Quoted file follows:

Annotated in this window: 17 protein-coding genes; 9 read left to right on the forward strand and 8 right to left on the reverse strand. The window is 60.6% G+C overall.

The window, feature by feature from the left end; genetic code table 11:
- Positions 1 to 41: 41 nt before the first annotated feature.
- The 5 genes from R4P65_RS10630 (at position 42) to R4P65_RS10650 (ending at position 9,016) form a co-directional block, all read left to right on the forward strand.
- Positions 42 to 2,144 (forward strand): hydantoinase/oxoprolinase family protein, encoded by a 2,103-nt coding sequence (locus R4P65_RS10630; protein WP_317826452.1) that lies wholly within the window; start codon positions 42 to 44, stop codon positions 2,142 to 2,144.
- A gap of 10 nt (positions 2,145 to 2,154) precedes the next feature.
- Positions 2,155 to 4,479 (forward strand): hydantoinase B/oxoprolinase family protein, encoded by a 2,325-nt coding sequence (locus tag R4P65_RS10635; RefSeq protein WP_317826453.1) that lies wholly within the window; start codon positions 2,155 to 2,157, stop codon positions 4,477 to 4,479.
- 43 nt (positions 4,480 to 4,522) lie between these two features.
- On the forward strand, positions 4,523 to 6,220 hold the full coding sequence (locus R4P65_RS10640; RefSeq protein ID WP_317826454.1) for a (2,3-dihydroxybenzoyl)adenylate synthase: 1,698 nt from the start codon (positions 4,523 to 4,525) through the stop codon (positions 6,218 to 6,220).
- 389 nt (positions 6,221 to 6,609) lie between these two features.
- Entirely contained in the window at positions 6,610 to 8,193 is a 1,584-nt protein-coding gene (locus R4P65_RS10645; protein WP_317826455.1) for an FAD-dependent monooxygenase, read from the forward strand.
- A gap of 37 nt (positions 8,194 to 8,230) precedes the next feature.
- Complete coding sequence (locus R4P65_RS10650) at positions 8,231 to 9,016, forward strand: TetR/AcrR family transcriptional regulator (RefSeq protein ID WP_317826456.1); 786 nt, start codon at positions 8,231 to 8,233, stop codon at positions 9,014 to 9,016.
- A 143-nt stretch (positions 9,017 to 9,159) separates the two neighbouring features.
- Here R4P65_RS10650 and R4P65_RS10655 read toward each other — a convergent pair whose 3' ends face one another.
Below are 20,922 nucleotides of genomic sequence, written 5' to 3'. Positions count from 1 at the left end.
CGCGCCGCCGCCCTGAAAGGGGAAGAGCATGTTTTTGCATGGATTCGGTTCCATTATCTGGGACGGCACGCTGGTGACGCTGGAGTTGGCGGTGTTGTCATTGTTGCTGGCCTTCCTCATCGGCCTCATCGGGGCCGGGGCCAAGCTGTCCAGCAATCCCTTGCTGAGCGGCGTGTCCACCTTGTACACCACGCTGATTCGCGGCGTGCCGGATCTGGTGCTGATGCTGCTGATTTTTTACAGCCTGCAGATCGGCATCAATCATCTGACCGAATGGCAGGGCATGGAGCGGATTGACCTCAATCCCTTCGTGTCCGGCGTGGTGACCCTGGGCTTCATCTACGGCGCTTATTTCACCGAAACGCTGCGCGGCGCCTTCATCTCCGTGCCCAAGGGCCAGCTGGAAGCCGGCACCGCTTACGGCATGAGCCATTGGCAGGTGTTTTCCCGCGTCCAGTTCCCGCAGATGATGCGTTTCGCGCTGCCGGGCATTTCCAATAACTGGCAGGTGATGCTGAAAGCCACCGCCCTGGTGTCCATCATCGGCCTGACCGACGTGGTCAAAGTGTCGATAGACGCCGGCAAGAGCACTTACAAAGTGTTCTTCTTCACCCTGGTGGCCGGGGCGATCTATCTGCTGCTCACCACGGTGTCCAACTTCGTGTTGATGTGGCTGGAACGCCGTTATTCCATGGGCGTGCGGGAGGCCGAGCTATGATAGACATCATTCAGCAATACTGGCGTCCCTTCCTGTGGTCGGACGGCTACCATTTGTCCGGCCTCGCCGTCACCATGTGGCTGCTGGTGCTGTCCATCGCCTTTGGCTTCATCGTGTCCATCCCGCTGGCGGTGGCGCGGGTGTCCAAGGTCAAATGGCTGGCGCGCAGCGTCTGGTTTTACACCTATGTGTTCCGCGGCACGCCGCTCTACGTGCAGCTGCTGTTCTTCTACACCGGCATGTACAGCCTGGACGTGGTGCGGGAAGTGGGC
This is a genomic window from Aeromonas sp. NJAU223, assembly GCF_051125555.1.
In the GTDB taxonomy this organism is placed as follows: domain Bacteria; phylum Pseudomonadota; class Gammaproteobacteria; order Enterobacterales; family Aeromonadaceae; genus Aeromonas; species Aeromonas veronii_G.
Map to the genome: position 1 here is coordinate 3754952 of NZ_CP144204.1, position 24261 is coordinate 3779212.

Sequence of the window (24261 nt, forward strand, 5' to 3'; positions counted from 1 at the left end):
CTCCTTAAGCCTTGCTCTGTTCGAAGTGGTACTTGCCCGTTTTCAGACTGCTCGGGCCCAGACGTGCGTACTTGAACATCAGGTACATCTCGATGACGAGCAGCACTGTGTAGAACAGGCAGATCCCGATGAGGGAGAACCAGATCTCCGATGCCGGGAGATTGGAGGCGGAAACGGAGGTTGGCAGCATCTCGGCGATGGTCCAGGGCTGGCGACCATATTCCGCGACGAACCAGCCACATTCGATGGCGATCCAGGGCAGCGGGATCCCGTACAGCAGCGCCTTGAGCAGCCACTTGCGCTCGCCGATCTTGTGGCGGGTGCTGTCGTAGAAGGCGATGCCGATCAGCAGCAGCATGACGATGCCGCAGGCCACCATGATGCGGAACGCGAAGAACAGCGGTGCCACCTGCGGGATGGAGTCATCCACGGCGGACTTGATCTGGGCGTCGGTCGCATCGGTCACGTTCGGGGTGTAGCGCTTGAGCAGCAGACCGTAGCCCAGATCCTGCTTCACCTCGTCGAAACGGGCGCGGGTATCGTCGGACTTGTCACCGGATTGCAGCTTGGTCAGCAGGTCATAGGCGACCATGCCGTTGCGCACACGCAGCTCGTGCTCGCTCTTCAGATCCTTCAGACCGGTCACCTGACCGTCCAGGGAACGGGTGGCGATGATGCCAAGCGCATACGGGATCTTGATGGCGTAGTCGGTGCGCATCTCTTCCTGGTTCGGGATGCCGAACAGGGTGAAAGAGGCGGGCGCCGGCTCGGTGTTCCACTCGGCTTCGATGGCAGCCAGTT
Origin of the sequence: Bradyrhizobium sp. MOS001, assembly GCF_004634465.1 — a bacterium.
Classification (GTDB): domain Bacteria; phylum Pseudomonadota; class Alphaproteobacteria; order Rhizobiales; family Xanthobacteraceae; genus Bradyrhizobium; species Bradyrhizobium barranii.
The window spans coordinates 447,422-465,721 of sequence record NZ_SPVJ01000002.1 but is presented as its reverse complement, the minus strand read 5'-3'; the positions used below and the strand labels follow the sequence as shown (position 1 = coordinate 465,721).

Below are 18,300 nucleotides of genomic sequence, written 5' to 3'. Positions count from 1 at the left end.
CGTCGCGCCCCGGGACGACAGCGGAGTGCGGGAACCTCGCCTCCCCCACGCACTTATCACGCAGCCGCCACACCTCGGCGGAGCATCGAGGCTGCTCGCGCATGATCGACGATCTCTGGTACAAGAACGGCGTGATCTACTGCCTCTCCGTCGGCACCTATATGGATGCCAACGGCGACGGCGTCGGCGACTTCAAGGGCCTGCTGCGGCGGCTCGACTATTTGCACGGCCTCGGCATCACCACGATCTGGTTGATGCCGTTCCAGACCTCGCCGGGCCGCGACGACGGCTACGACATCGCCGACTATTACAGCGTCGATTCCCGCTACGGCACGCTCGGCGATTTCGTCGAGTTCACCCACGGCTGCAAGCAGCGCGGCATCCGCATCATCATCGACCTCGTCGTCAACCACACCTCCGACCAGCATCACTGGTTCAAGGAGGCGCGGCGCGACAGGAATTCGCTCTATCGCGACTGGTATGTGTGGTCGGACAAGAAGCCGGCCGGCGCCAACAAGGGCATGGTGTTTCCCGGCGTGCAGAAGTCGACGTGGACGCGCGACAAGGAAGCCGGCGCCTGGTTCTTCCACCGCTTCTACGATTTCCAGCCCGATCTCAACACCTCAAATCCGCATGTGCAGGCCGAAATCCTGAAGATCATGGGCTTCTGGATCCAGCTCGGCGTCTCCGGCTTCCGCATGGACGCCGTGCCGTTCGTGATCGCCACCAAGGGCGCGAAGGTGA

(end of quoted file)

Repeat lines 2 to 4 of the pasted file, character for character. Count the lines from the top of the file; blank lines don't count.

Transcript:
The window, feature by feature from the left end; genetic code table 11:
- Positions 1 to 41: 41 nt before the first annotated feature.
- The 5 genes from R4P65_RS10630 (at position 42) to R4P65_RS10650 (ending at position 9,016) form a co-directional block, all read left to right on the forward strand.